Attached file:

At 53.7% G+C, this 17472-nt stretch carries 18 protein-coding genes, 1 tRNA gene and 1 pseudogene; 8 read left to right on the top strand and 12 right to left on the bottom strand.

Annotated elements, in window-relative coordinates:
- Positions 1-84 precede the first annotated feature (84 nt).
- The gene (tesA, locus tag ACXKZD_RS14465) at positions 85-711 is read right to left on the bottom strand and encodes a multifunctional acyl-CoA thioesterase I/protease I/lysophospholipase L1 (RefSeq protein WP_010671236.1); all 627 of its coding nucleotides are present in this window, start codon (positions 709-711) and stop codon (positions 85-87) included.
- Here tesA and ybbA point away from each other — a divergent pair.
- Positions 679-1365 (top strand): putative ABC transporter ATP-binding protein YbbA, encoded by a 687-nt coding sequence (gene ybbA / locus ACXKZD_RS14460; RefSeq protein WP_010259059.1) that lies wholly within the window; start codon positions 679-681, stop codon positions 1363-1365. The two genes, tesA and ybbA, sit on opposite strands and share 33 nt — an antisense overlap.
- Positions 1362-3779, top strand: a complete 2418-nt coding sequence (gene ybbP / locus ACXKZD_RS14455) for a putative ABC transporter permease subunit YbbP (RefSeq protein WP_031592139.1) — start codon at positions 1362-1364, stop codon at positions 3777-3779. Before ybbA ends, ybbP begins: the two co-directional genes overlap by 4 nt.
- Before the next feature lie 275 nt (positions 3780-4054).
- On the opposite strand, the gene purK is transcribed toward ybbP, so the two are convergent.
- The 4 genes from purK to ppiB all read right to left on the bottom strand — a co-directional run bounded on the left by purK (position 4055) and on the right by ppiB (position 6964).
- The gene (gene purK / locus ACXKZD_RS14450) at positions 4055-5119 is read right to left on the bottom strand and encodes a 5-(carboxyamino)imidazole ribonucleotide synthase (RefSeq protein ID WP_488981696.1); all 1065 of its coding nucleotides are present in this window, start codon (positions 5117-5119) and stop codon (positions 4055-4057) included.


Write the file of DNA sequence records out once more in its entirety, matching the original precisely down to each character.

At 53.7% G+C, this 17472-nt stretch carries 18 protein-coding genes, 1 tRNA gene and 1 pseudogene; 8 read left to right on the top strand and 12 right to left on the bottom strand.

Annotated elements, in window-relative coordinates:
- Positions 1-84 precede the first annotated feature (84 nt).
- The gene (tesA, locus tag ACXKZD_RS14465) at positions 85-711 is read right to left on the bottom strand and encodes a multifunctional acyl-CoA thioesterase I/protease I/lysophospholipase L1 (RefSeq protein WP_010671236.1); all 627 of its coding nucleotides are present in this window, start codon (positions 709-711) and stop codon (positions 85-87) included.
- Here tesA and ybbA point away from each other — a divergent pair.
- Positions 679-1365 (top strand): putative ABC transporter ATP-binding protein YbbA, encoded by a 687-nt coding sequence (gene ybbA / locus ACXKZD_RS14460; RefSeq protein WP_010259059.1) that lies wholly within the window; start codon positions 679-681, stop codon positions 1363-1365. The two genes, tesA and ybbA, sit on opposite strands and share 33 nt — an antisense overlap.
- Positions 1362-3779, top strand: a complete 2418-nt coding sequence (gene ybbP / locus ACXKZD_RS14455) for a putative ABC transporter permease subunit YbbP (RefSeq protein WP_031592139.1) — start codon at positions 1362-1364, stop codon at positions 3777-3779. Before ybbA ends, ybbP begins: the two co-directional genes overlap by 4 nt.
- Before the next feature lie 275 nt (positions 3780-4054).
- On the opposite strand, the gene purK is transcribed toward ybbP, so the two are convergent.
- The 4 genes from purK to ppiB all read right to left on the bottom strand — a co-directional run bounded on the left by purK (position 4055) and on the right by ppiB (position 6964).
- The gene (gene purK / locus ACXKZD_RS14450) at positions 4055-5119 is read right to left on the bottom strand and encodes a 5-(carboxyamino)imidazole ribonucleotide synthase (RefSeq protein ID WP_488981696.1); all 1065 of its coding nucleotides are present in this window, start codon (positions 5117-5119) and stop codon (positions 4055-4057) included.